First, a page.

AURORA | The latest squabble between two factions of Aurora City Council members comes over t-shirts embellished with a “Thin Blue Line” flag meant to support law enforcement.

Six members — Charlie Richardson, Dave Gruber, Johnny Watson, Francoise Bergan, Marsha Berzins and Bob Roth — sported the t-shirts under suit jackets and blazers at Monday’s city council meeting. 

After the meeting, Gruber and Watson said the shirts were worn simply to support the city’s police officers, not because of any measure that was on the agenda or in light of recent events that have landed protestors in the chamber asking for more police accountability.

“There’s a morale problem,” Watson said of the shirts. 

But others saw the shirts as a symbol of division. 

Arapahoe County Democratic Chairwoman Kristen Mallory said during public comment the shirts were “shameful” and a clear message that those council members don’t support the Black Lives Matter movement. 

“Thin blue line” symbolism, which is defined by Oxford Dictionaries as being “a reference to police…in the context of maintaining order during unrest,” is also sometimes associated with a Blue Lives Matter movement. Mallory said the shirts equate a career choice to race and the consequences that follow. 

Earlier this month, an Aurora City Council was temporarily shut down by protesters who demanded justice for Elijah McClain, who died after an interaction with police this summer. A coroner’s report deemed McClain’s cause of death inconclusive. 

Many expected similar protests this week, which never materialized.

Richardson replied to Mallory’s public comment that Aurora would have the most “anti-police” city council when new members are sworn in next month. Richardson lost a bid for re-election to Juan Marcano in Ward IV.

Councilwoman Allison Hiltz said not all council members were invited to wear the shirts. She called the shirts a use of rhetoric that left-leaning members of the council are anti-police.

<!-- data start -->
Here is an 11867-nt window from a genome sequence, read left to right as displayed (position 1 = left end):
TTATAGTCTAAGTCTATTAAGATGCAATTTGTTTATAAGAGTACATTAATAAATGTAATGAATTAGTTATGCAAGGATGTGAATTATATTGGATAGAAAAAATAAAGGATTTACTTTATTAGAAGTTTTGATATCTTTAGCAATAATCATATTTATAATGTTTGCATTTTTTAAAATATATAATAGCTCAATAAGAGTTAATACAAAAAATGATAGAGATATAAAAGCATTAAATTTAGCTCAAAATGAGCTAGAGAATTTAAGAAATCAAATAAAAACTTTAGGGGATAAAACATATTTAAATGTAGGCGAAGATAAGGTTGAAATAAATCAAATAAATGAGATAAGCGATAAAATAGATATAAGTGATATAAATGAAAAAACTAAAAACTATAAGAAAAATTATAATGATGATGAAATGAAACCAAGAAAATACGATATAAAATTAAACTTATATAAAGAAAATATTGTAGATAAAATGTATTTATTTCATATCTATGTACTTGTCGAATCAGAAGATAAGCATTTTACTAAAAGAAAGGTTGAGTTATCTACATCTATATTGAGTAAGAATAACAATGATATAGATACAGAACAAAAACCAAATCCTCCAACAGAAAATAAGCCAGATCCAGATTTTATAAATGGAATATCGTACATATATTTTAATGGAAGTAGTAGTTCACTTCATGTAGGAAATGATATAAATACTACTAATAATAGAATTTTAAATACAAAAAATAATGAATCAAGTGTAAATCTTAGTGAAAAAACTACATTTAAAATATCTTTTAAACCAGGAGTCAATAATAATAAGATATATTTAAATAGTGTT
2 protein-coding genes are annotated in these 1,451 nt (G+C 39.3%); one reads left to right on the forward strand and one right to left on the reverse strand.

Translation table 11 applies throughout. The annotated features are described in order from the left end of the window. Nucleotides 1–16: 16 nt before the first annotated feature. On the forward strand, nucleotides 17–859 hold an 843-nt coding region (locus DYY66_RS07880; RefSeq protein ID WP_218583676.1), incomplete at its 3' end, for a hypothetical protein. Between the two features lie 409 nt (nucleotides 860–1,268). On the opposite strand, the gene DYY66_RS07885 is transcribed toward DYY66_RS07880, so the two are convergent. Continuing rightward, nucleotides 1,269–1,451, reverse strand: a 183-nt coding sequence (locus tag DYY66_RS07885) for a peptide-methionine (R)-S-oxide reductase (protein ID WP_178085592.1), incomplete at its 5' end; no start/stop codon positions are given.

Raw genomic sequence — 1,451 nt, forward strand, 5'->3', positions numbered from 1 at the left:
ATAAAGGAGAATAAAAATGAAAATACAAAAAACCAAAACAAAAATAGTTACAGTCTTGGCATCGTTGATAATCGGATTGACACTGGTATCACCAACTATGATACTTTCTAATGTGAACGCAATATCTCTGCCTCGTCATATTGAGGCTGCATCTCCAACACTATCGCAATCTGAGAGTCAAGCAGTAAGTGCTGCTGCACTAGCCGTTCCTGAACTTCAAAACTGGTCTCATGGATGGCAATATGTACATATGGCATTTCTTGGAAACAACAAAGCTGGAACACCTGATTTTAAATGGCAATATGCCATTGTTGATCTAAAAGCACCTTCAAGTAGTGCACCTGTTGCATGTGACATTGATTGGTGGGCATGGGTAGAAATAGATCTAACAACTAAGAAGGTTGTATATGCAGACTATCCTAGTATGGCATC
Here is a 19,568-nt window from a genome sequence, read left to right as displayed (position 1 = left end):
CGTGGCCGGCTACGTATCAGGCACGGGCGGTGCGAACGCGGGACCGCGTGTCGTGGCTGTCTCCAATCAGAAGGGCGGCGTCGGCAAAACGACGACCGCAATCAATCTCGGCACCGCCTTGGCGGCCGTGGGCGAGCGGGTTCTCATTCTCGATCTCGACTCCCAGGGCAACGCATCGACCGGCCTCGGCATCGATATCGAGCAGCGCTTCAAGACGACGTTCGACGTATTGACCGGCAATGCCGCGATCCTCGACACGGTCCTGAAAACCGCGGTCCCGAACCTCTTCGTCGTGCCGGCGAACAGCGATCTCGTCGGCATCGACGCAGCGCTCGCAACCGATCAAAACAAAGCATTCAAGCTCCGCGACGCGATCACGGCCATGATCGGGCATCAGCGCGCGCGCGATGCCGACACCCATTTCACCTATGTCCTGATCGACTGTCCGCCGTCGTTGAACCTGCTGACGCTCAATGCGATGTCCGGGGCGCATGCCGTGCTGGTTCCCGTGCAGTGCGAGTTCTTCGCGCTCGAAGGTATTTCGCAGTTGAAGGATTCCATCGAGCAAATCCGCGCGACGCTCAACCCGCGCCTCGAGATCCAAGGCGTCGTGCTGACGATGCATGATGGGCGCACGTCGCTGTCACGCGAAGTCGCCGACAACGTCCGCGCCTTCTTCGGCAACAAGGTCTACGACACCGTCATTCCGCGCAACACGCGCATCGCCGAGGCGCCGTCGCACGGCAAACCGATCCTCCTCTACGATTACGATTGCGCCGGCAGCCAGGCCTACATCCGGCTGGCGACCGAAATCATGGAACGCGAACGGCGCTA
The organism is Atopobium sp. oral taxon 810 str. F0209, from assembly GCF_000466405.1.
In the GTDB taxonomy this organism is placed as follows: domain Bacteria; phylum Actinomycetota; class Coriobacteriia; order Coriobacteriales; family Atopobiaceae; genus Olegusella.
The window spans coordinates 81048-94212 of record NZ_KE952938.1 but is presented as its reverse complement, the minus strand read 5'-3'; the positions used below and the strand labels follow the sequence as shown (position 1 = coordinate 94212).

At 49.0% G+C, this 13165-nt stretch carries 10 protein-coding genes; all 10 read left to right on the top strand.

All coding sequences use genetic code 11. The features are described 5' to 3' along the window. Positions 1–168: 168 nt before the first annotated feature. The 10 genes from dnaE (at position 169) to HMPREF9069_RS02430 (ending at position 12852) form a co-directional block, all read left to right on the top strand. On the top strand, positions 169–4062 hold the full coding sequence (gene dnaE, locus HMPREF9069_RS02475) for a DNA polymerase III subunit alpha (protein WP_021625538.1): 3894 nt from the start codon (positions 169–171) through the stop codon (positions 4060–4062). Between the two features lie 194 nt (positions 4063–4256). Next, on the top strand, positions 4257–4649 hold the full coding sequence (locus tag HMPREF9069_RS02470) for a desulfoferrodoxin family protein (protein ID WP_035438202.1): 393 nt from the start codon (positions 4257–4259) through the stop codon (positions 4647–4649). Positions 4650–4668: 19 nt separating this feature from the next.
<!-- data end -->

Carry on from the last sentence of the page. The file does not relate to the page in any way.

“I don’t have on a t-shirt, but I think it’s important that when we’re talking about support for people in this city we do it through policy, and I don’t believe that the insinuation of us on the left are moving further left is indicative of being anti-police,” she said at the end of the meeting. “I don’t think wanting to engage the community and having additional conversations about how we can do better is being anti-police…So I just want to make it very clear that I think for all of us that weren’t offered a t-shirt or told about a t-shirt or provided a t-shirt that does not mean we don’t support our police department. But we have some serious issues that we need to address…”

During the meeting, council members unanimously agreed to a one-time contribution increase to police pensions. Pay and benefits have been at the center of conversations of why police officers and firefighters are increasingly leaving Aurora for neighboring Denver. City staff said five police officers have left Aurora this year.

Richardson attempted to permanently increase the contributions. City council only agreed to a one-time bump from 10.5 percent to 12 percent. Many who voted against Richardson’s proposed amendment cited budgetary concerns. 

Each year the city budget must be balanced, but projections so far don’t show a balanced budget beyond 2020, according to city staff.